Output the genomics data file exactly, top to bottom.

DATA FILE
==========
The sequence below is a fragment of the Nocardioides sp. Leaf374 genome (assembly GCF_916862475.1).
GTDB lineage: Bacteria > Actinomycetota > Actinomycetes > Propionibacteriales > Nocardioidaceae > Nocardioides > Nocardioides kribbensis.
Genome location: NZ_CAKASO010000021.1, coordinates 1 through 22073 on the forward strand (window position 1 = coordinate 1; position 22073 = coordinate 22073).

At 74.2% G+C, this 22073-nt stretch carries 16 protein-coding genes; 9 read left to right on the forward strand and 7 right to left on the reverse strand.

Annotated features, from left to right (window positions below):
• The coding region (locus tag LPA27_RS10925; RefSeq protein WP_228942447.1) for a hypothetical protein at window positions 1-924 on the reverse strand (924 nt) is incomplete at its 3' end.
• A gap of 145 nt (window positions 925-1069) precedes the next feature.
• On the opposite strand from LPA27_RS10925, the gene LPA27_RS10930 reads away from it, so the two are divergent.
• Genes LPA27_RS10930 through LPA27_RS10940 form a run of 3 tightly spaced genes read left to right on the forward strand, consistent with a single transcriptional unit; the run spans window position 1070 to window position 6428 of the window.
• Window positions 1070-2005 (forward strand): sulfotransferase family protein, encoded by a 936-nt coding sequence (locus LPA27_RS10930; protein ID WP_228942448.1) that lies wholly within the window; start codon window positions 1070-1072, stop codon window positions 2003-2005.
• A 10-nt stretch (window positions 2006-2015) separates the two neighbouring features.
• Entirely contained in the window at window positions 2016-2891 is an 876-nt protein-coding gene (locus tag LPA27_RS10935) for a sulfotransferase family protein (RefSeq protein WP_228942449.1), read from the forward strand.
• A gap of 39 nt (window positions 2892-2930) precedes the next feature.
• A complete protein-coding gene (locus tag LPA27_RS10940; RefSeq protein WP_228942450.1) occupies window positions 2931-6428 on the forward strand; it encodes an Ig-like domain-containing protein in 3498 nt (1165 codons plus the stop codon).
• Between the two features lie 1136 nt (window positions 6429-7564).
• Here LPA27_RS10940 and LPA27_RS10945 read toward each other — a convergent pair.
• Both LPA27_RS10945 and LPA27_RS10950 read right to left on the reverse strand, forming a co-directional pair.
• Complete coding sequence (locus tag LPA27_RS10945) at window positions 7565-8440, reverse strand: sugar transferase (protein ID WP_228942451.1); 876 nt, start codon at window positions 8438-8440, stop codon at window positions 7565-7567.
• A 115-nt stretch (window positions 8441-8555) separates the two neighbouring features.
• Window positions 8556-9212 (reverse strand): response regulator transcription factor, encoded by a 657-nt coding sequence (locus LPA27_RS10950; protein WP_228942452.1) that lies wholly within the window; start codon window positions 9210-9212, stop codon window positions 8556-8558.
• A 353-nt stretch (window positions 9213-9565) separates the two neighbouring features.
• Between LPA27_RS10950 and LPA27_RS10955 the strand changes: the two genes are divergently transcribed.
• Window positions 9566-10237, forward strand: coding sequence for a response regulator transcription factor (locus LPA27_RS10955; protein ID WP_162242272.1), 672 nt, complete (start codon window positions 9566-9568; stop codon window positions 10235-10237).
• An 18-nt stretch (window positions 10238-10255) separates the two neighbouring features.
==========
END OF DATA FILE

The sequence below is a fragment of the Nocardioides sp. Leaf374 genome (assembly GCF_916862475.1).
GTDB lineage: Bacteria > Actinomycetota > Actinomycetes > Propionibacteriales > Nocardioidaceae > Nocardioides > Nocardioides kribbensis.
Genome location: NZ_CAKASO010000021.1, coordinates 1 through 22073 on the forward strand (window position 1 = coordinate 1; position 22073 = coordinate 22073).

At 74.2% G+C, this 22073-nt stretch carries 16 protein-coding genes; 9 read left to right on the forward strand and 7 right to left on the reverse strand.

Annotated features, from left to right (window positions below):
• The coding region (locus tag LPA27_RS10925; RefSeq protein WP_228942447.1) for a hypothetical protein at window positions 1-924 on the reverse strand (924 nt) is incomplete at its 3' end.
• A gap of 145 nt (window positions 925-1069) precedes the next feature.
• On the opposite strand from LPA27_RS10925, the gene LPA27_RS10930 reads away from it, so the two are divergent.
• Genes LPA27_RS10930 through LPA27_RS10940 form a run of 3 tightly spaced genes read left to right on the forward strand, consistent with a single transcriptional unit; the run spans window position 1070 to window position 6428 of the window.
• Window positions 1070-2005 (forward strand): sulfotransferase family protein, encoded by a 936-nt coding sequence (locus LPA27_RS10930; protein ID WP_228942448.1) that lies wholly within the window; start codon window positions 1070-1072, stop codon window positions 2003-2005.
• A 10-nt stretch (window positions 2006-2015) separates the two neighbouring features.
• Entirely contained in the window at window positions 2016-2891 is an 876-nt protein-coding gene (locus tag LPA27_RS10935) for a sulfotransferase family protein (RefSeq protein WP_228942449.1), read from the forward strand.
• A gap of 39 nt (window positions 2892-2930) precedes the next feature.
• A complete protein-coding gene (locus tag LPA27_RS10940; RefSeq protein WP_228942450.1) occupies window positions 2931-6428 on the forward strand; it encodes an Ig-like domain-containing protein in 3498 nt (1165 codons plus the stop codon).
• Between the two features lie 1136 nt (window positions 6429-7564).
• Here LPA27_RS10940 and LPA27_RS10945 read toward each other — a convergent pair.
• Both LPA27_RS10945 and LPA27_RS10950 read right to left on the reverse strand, forming a co-directional pair.
• Complete coding sequence (locus tag LPA27_RS10945) at window positions 7565-8440, reverse strand: sugar transferase (protein ID WP_228942451.1); 876 nt, start codon at window positions 8438-8440, stop codon at window positions 7565-7567.
• A 115-nt stretch (window positions 8441-8555) separates the two neighbouring features.
• Window positions 8556-9212 (reverse strand): response regulator transcription factor, encoded by a 657-nt coding sequence (locus LPA27_RS10950; protein WP_228942452.1) that lies wholly within the window; start codon window positions 9210-9212, stop codon window positions 8556-8558.
• A 353-nt stretch (window positions 9213-9565) separates the two neighbouring features.
• Between LPA27_RS10950 and LPA27_RS10955 the strand changes: the two genes are divergently transcribed.
• Window positions 9566-10237, forward strand: coding sequence for a response regulator transcription factor (locus LPA27_RS10955; protein ID WP_162242272.1), 672 nt, complete (start codon window positions 9566-9568; stop codon window positions 10235-10237).
• An 18-nt stretch (window positions 10238-10255) separates the two neighbouring features.